The Venetian school was a major center of renaissance art in Venice during the 14th and 15the centuries. The school was founded by Venetian artists who had been trained in the Byzantine tradition. These artists brought with them a new style of art that was characterized by its use of light and color. The Venetian school was one of the first to use oil paints, which allowed for a greater range of colors and tones. The school’s style was also influenced by the work of Andrea Mantegna, who had worked in Venice during the 15th century.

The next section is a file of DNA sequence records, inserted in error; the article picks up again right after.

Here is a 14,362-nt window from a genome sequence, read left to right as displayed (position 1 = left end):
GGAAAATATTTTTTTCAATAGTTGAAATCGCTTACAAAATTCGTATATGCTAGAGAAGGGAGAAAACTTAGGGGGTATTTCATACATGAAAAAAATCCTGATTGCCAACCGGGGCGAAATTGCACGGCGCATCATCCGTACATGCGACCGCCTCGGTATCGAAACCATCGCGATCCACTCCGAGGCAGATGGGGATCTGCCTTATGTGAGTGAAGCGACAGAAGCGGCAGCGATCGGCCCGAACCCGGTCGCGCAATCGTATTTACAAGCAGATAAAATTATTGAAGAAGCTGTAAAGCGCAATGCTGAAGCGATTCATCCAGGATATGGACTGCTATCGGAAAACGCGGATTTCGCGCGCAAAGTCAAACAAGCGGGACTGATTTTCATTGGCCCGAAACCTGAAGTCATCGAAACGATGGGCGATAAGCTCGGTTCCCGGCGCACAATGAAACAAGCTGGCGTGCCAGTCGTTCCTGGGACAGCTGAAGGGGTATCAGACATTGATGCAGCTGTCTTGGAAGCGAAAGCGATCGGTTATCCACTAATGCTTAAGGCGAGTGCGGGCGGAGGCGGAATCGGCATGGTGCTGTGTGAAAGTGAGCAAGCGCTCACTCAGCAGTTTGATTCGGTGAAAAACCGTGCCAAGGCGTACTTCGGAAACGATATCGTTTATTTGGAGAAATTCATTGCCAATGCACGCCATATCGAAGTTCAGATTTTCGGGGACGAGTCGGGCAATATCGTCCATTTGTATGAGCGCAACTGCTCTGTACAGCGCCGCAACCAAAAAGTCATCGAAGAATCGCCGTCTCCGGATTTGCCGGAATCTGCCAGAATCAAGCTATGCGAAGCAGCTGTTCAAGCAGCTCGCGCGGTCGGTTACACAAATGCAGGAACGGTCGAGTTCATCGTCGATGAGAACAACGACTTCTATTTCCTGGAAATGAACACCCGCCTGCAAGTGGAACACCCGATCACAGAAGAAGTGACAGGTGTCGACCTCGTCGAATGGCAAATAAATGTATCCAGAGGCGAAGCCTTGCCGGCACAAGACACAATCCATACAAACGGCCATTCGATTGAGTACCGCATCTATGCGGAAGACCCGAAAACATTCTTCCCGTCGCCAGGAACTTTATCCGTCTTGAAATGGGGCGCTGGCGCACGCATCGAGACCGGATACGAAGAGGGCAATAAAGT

The Venetian school flourished during the High Renaissance, producing some of the most famous artists of the time, such as Titian, Tintoretto, and Veronese. The school’s style began to decline in the late 16th century, however, as artists increasingly turned to other centers, such as Rome and Florence, for inspiration. Nevertheless, the Venetian school left a lasting legacy on the development of art, and its influence can still be seen in the work of many modern artists.